• ADAP Promotes Degranulation and Migration of NK Cells Primed During vivo Listeria monocytogenes Infection in Mice.

      Böning, Martha A L; Trittel, Stephanie; Riese, Peggy; van Ham, Marco; Heyner, Maxi; Voss, Martin; Parzmair, Gerald P; Klawonn, Frank; Jeron, Andreas; Guzman, Carlos A; et al. (Frontiers, 2019-01-01)
      The adhesion and degranulation-promoting adaptor protein (ADAP) serves as a multifunctional scaffold and is involved in the formation of immune signaling complexes. To date only limited and moreover conflicting data exist regarding the role of ADAP in NK cells. To extend existing knowledge we investigated ADAP-dependency of NK cells in the context of in vivo infection with the intracellular pathogen Listeria monocytogenes (Lm). Ex vivo analysis of infection-primed NK cells revealed impaired cytotoxic capacity in NK cells lacking ADAP as indicated by reduced CD107a surface expression and inefficient perforin production. However, ADAP-deficiency had no global effect on NK cell morphology or intracellular distribution of CD107a-containing vesicles. Proteomic definition of ADAPko and wild type NK cells did not uncover obvious differences in protein composition during the steady state and moreover, similar early response patterns were induced in NK cells upon infection independent of the genotype. In line with protein network analyses that suggested an altered migration phenotype in naïve ADAPko NK cells, in vitro migration assays uncovered significantly reduced migration of both naïve as well as infection-primed ADAPko NK cells compared to wild type NK cells. Notably, this migration defect was associated with a significantly reduced expression of the integrin CD11a on the surface of splenic ADAP-deficient NK cells 1 day post-Lm infection. We propose that ADAP-dependent alterations in integrin expression might account at least in part for the fact that during in vivo infection significantly lower numbers of ADAPko NK cells accumulate in the spleen i.e., the site of infection. In conclusion, we show here that during systemic Lm infection in mice ADAP is essential for efficient cytotoxic capacity and migration of NK cells.
    • Inactivation of Lgt allows systematic characterization of lipoproteins from Listeria monocytogenes.

      Baumgärtner, Maja; Kärst, Uwe; Gerstel, Birgit; Loessner, Martin; Wehland, Jürgen; Jänsch, Lothar; Department of Cell Biology, Helmholtz Centre for Infection Research (HZI), D-38124 Braunschweig, Germany. (2007-01)
      Lipoprotein anchoring in bacteria is mediated by the prolipoprotein diacylglyceryl transferase (Lgt), which catalyzes the transfer of a diacylglyceryl moiety to the prospective N-terminal cysteine of the mature lipoprotein. Deletion of the lgt gene in the gram-positive pathogen Listeria monocytogenes (i) impairs intracellular growth of the bacterium in different eukaryotic cell lines and (ii) leads to increased release of lipoproteins into the culture supernatant. Comparative extracellular proteome analyses of the EGDe wild-type strain and the Delta lgt mutant provided systematic insight into the relative expression of lipoproteins. Twenty-six of the 68 predicted lipoproteins were specifically released into the extracellular proteome of the Delta lgt strain, and this proved that deletion of lgt is an excellent approach for experimental verification of listerial lipoproteins. Consequently, we generated Delta lgt Delta prfA double mutants to detect lipoproteins belonging to the main virulence regulon that is controlled by PrfA. Overall, we identified three lipoproteins whose extracellular levels are regulated and one lipoprotein that is posttranslationally modified depending on PrfA. It is noteworthy that in contrast to previous studies of Escherichia coli, we unambiguously demonstrated that lipidation by Lgt is not a prerequisite for activity of the lipoprotein-specific signal peptidase II (Lsp) in Listeria.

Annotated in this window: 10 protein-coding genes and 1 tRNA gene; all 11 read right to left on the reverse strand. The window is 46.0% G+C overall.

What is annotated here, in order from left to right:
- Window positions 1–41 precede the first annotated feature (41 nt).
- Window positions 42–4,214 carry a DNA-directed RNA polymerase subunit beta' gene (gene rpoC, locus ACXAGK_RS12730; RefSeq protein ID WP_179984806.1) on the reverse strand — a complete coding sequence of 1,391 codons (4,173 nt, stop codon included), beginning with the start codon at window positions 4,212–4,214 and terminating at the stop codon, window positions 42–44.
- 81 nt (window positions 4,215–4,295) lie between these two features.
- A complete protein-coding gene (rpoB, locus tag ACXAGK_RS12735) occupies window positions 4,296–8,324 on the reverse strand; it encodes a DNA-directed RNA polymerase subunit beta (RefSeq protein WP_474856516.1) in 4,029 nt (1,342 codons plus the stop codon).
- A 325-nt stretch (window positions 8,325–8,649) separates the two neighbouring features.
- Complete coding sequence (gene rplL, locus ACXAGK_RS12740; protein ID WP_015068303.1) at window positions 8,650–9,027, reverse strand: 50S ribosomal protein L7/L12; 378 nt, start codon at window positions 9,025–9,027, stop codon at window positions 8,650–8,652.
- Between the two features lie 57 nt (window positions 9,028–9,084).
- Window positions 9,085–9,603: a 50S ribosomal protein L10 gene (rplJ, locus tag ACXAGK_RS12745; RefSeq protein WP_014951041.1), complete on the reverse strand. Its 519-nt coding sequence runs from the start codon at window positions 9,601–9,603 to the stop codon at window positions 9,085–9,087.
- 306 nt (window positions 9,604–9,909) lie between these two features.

• The MprF protein is required for lysinylation of phospholipids in listerial membranes and confers resistance to cationic antimicrobial peptides (CAMPs) on Listeria monocytogenes.

      Thedieck, Kathrin; Hain, Torsten; Mohamed, Walid; Tindall, Brian J; Nimtz, Manfred; Chakraborty, Trinad; Wehland, Jürgen; Jänsch, Lothar; Helmholtz Centre for Infection Research, Division of Cell and Immune Biology, Cellular Proteomics Group, Inhoffenstrasse 7, D-38124 Braunschweig, Germany. (2006-12)
      Pathogenic bacteria have to cope with defence mechanisms mediated by adaptive and innate immunity of the host cells. Cationic antimicrobial peptides (CAMPs) represent one of the most effective components of the host innate immune response. Here we establish the function of Lmo1695, a member of the VirR-dependent virulence regulon, recently identified in Listeria monocytogenes. Lmo1695 encodes a membrane protein of 98 kDa with strong homology to the multiple peptide resistance factor (MprF) of Staphylococcus aureus. Like staphylococcal MprF, we found that Lmo1695 is involved in the synthesis of the membrane phospholipid lysylphosphatidylglycerol (L-PG). In addition, Lmo1695 is also essential for lysinylation of diphosphatidylglycerol (DPG), another phospholipid widely distributed in bacterial membranes. A Deltalmo1695 mutant lacking the lysinylated phospholipids was particularly susceptible to CAMPs of human and bacterial origin. The mutant strain infected both epithelial cells and macrophages only poorly and was attenuated for virulence when tested in a mouse model of infection. Lmo1695 is a member of a growing list of survival factors which enable growth of L. monocytogenes in different environments.